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    Joydeepta Bhattacharjee
    Kubernetes on Oracle OCI OKE : Quick Developer handouts
    Topic posted July 13, 2019 by Joydeepta BhattacharjeeRed Ribbon: 250+ Points, last edited July 25, 2019, tagged Containers, Docker, Kubernetes, Registry, Tip 
    99 Views, 3 Comments
    Title:
    Kubernetes on Oracle OCI OKE : Quick Developer handouts
    Summary:
    This would be constant effort to derive a ideal architecture and reference to derive a K8 MSA architecture with side car facilities like service mesh etc. for developers and architects to relate to Op
    Content:

    In preparation of Oracle Cloud Infra based Micro-services platform with Kubernetes as a reference standpoint , trying to consolidate salient steps to built a resilient MS architecture. We can explore setting up Istio sidecar implementation as well with this for better governance and delivery but this tutorial would be more focused from developer angle hosting a consistent infrastructure to create development environment with 2 worker nodes of considerable size for hosting multiple containers. Below is a basic block diagram for creating a Kubernetes Infrastructure. To understand more on detail of Istio over OKE please refer the attached link

    http://www.ateam-oracle.com/istio-on-oke

    https://blogs.oracle.com/cloudnative/monitoring-and-visualization-prometheus-and-grafana

    The installation can also be done with clear articulated steps as per Helm Charts which helps to bundle and install almost all the required components.

    Now, based on the understanding of the current version of OKE provisioned we could architect a below reference diagram of Kubernetes over OCI stack. The OCI Image Registry would contained the build docker images of the app to be pulled into the Kubernetes PODs during runtime while bringing the containers up and running, On left the control plane has been shown with Master node showing up the api server, etcd database to store runtime information of pods and scheduler which are the internal components and have been incorporated as the Kubernetes release by community. On right hand side we have data plane to host application containers and services managed by Kubectl tool as the Worker nodes. We have provisioned only two worker nodes in OCI OKE with optimum sizing to host a minimal spring boot based micro service app. The default Ingress Load-balancer also shipped as part of Kubernetes. The API server inbuilt as part of Master Node architecture is responsible for routing the requests from outside the Kube cluster to the pods through the scheduler selected by the runtime on basis of present snapshot in etcd store.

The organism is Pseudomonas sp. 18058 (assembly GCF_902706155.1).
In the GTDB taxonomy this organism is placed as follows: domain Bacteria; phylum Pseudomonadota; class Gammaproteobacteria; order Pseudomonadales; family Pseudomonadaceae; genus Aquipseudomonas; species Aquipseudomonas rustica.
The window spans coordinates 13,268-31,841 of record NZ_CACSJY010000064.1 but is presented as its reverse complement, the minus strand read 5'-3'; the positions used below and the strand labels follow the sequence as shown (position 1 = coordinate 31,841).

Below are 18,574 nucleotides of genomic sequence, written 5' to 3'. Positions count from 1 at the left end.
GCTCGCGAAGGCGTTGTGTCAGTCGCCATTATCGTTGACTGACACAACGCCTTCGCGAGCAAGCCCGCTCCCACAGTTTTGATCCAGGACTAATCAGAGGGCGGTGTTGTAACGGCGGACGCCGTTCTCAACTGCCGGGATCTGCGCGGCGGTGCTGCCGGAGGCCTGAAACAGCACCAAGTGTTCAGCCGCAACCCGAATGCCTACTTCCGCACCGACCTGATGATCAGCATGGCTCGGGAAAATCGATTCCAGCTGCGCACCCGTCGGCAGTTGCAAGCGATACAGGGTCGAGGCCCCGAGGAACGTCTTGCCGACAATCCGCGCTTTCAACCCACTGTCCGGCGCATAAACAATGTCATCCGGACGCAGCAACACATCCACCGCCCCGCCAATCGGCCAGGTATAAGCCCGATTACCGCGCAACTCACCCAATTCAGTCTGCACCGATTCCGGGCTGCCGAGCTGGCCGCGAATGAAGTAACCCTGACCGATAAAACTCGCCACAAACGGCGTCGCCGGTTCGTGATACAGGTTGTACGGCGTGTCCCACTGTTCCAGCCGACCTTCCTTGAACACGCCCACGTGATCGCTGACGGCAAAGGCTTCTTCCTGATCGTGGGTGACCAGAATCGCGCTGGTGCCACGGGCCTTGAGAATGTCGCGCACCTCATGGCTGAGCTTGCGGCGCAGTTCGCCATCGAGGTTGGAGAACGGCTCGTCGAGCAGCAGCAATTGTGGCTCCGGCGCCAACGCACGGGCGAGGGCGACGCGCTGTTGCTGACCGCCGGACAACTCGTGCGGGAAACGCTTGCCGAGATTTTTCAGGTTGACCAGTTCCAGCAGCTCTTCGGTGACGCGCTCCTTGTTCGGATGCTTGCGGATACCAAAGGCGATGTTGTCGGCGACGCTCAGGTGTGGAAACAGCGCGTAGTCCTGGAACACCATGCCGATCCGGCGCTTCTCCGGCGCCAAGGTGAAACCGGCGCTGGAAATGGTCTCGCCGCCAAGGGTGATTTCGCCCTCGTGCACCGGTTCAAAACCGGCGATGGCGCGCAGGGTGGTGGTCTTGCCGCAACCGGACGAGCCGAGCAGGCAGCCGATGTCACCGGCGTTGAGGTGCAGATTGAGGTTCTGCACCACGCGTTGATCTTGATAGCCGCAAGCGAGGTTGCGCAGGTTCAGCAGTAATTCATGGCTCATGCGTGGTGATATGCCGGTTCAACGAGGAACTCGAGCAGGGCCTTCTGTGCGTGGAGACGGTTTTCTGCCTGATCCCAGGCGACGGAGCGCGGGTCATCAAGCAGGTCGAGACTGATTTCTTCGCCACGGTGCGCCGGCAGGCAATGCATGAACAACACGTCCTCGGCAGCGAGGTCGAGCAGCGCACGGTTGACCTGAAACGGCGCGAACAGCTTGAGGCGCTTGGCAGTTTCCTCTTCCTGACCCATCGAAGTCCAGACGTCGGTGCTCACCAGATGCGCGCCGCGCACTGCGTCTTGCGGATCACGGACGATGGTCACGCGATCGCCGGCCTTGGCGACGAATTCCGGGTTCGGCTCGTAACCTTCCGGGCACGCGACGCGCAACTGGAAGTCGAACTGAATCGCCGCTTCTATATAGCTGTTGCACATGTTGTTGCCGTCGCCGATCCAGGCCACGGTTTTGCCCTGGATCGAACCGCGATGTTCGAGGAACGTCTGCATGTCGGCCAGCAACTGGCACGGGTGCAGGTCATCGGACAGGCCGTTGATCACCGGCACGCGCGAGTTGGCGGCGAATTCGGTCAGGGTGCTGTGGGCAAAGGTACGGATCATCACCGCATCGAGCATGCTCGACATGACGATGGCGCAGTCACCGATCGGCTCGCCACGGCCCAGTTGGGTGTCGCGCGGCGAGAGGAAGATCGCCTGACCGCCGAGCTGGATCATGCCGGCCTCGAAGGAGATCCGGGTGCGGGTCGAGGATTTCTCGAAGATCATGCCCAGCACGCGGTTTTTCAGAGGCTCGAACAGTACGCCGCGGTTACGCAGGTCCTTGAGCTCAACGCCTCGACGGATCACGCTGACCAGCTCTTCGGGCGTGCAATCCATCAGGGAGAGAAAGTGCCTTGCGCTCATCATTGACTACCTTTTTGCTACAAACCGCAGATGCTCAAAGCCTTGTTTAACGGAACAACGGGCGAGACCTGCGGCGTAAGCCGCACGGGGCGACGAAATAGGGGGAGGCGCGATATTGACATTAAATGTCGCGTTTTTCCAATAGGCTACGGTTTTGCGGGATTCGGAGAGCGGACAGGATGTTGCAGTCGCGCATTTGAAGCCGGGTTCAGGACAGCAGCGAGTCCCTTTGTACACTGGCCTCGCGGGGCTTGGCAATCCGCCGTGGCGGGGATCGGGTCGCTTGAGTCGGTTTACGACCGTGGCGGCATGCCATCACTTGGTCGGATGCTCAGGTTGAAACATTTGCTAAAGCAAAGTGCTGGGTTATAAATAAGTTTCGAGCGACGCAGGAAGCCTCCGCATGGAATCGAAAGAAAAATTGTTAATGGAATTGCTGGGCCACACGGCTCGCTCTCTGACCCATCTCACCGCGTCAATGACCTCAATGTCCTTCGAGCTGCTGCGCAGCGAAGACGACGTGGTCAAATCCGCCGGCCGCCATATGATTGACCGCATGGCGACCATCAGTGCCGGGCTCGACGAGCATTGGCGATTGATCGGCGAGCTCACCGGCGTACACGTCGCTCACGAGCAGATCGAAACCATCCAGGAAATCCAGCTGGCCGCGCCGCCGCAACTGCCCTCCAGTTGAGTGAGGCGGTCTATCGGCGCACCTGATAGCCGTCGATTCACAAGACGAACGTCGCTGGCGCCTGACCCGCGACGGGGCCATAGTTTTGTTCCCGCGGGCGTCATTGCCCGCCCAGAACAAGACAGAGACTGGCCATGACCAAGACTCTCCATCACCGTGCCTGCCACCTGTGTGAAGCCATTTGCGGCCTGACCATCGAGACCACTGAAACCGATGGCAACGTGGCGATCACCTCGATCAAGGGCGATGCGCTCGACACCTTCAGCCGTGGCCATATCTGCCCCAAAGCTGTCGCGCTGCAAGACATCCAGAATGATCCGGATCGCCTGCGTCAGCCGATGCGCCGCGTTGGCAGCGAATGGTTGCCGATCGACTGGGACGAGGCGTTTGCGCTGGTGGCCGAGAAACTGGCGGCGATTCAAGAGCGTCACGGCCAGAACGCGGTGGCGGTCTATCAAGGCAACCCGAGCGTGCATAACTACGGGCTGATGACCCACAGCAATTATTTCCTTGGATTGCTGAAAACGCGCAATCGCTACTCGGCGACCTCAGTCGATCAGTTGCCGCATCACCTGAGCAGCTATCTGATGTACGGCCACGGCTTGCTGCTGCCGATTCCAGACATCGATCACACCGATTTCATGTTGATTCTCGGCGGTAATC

As a part of side car features there could be extra installation and configuration service mesh like Istio or monitoring tools like Prometheus and Grafana etc. These are all open source tools supported by Kubernetes community and provides lots of interesting features which also can be articulated in due time. Kubernetes has become a breakthrough inception for container orchestration with large set of features and capabilities and many vendors like Azure, Amazon, Oracle has started embracing and slowing maturing their stacks in a phenomenal diversification. Container orchestration has become very important in cloud fraternity to adapt to horizontal scaling, fault tolerance, automation and what more, The OCI native monitoring capability along with Kubernetes dashboard to configure metric and alters is also going in an interesting turn around to combine bare metal computation capability of vendor with global community driven Ops stack with many native options. IT is advisable to provision both the master and workers across multiple AD’s to give better availability and redundancy as well within a region for a Compartment assigned to the OCI account of customer. In fact as Oracle document quotes below “To ensure high availability, Container Engine for Kubernetes creates the Kubernetes Control Plane on multiple Oracle-managed master nodes (distributed across different availability domains in a region where supported).”